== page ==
Monday 1/27

Origami Ghosts, Absent Tiger, Crystal Fuzz

(Sunset) Origami Ghosts are the seashell-folk/gentle-indie project of Seattle's J.P. Scesniak—you know, one of those bands where one person holds it down, but reserves the right to be joined by a few or a lot of friends. OG's songs are intricate, with layers of strings, guitar, and accordion (tasteful accordion) coming together at the corner of "peaceful nature hike" and "busker beach bonfire." The earnest lyrics and airy vocals remind me of Little Wings, with the shy melancholy of Carissa's Wierd, and a maybe a touch of stripped-down Pinback. Origami Ghosts are joined tonight by Absent Tiger, a pedal-fueled bedroom-synth-pop duo, and Crystal Fuzz, a band whose Facebook claims, "The group pulls heavy influence from bands such as the Deftones, Pink Floyd, Radiohead, and Portishead." EMILY NOKES

Tuesday 1/28

Oliver Mtukudzi

(Jazz Alley) See Stranger Suggests.

Into It. Over It., the World Is a Beautiful Place & I Am No Longer Afraid to Die, A Great Big Pile of Leaves, Special Explosion

(Vera) See Underage.

Wednesday 1/29

Dent May, Jack Name, Acapulco Lips

(Chop Suey) Headliner Dent May is a fey, ukulele-playing singer-songwriter from Mississippi who records for Animal Collective's Paw Tracks label. His newest album, Warm Blanket, fleshes out his sound with electronic elements and bigger beats, with May's vocals sounding like a cross between Edwyn Collins and Mayer Hawthorne. Blanket's best song, "Born Too Late," possesses a string-laden homage to John Barry's "Midnight Cowboy" theme, so my previous indifference toward May has receded a bit. The main attraction tonight, though, is Jack Name (the tour guitarist for White Fence), whose Light Show is a mind-bonking rock carnival ranging from frenzied bubblegum glam to Codeined fantasias to "Pure Terror," the most glorious psych-pop tune this side of Mercury Rev's "Car Wash Hair." And more. Read the article about Jack Name, "Run for the Shadows," in the January 22 issue. DAVE SEGAL

Thursday 1/30

Zappa Plays Zappa

(Neptune) The thing about Zappa Plays Zappa—Dweezil Zappa's tirelessly touring group that pays tribute to his late father Frank's music—is that they will never run out of material, even if Dweez lives to be 100. That's because the Zappa/Mothers of Invention canon is huge, diverse, and rarely dull. For this date, ZPZ celebrate the 40th anniversary of Roxy & Elsewhere, a double live album that features some of Frank's strangest and most intricate compositions. While Dweezil won't have George Duke (RIP), Ruth Underwood, Don Preston, or Jeff Simmons in tow, he's sure to have a crack cast to execute these madly inventive songs. This should be a reverent homage to an irreverent sonic provocateur. DAVE SEGAL

Guitar in the Space Age: Bill Frisell

(Jazz Alley) The electric guitar really began to blossom as a musical phenomenon in the space age, back when mainstream America—and especially the supersonic Northwest—was giddy with the idea of a youth-friendly future that moved at the speed of electrons. Dick Dale, Chuck Berry, Speedy West, the Wrecking Crew, the Astronauts, Duane Eddy, and the rest of the gang were the sweetly naive soundtrack for that sweetly naive era. Tonight, the ever-morphing jazz-guitar experiment known as Bill Frisell will join four master collaborators (Greg Leisz on electric and pedal steel guitar, Tony Scherr on bass, Kenny Wollesen on drums) to fool around in that interstellar rock 'n' roll playground. If you've ever wanted to check out the legendary and prolific Frisell but have been intimidated by his wilder experiments, this is your golden opportunity. He'll be starting with the all-too-familiar American pop canon and, let's hope, launching it into orbit. BRENDAN KILEY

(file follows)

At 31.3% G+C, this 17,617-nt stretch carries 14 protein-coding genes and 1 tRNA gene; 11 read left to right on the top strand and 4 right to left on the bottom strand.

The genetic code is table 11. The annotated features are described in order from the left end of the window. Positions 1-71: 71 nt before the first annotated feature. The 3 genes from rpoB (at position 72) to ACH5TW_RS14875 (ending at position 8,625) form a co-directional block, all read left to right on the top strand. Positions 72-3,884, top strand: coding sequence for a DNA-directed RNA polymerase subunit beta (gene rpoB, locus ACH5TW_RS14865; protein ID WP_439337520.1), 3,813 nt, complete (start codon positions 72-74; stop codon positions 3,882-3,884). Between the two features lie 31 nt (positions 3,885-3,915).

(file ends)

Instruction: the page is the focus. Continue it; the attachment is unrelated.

MusiCares benefit: Jayhawks vs. Uncle Tupelo with Star Anna, Massy Ferguson, Evening Bell, Annie Ford Band

(Tractor) It's common knowledge that people who make a serious go of it in the music business sometimes find themselves broke, uninsured, and especially vulnerable to the crap that can happen to any of us (earthquakes, illness, flooding, folly). This show is a benefit for MusiCares, an organization that serves as a safety net for music folks in bad situations. Tonight, a whole passel of alt-country musicians—Star Anna, the Swearengens, Barb Hunter, the Radio Nationals, Red Jacket Mine, many more—will try to outdo each other with covers of Jayhawks and Uncle Tupelo tunes. There will be good-natured competitive craziness and a raffle. Hosted by Don Slack of KEXP's country-roadhouse-twang show Swingin' Doors. BRENDAN KILEY

Friday 1/31

Guitar in the Space Age: Bill Frisell

(Jazz Alley) See Thursday.

Washed Out, Kingdom Crumbs, Kisses

(Neptune) Washed Out's endless, shimmering synth is like taking an Ambien at noon, in the summer, and then drifting down to the beach with a cooler of peach mimosas. You lie on the sand, feeling vaguely buzzed, but mostly drowsy and disoriented as layers and layers of warm dance pop wash over you. In between dehydrated naps, a blurry voice assures you: "It feels all right" and "You're far away"—at least you think that's what he's saying. A couple hours or days later, you wake up draped in seaweed and sunburned. Washed Out (aka Ernest Greene) plays tonight with LA duo Kisses, bringing you all the pastel new-wave music you can handle, and Seattle four-piece hiphop/spiritual-space-exploration unit Kingdom Crumbs. EMILY NOKES

Ultra Bidé, Two Heads Is Twice as Many Teeth

(El Corazón) When people discuss the roots of current noise-rock bands like METZ, Pissed Jeans, and Young Widows, they typically point to the 1990s rosters of Touch & Go and Amphetamine Reptile. Fair enough—Jesus Lizard, Big Black, and Killdozer certainly continue to wield their influence. But what about the Alternative Tentacles catalog? C'mon, certainly Alice Donut, Nomeansno, and Japanese dual-bass machine Ultra Bidé deserve equal credit. After all, Ultra Bidé have cranked out their low-end-heavy skuzzy no wave for longer than most of the current noiseniks have been alive. Their latest album, DNA vs DNA-c, came out after a 15-year gap between releases, but it's still as warped and abrasive as their early records. Let the old guys show the young'uns how it's done. BRIAN COOK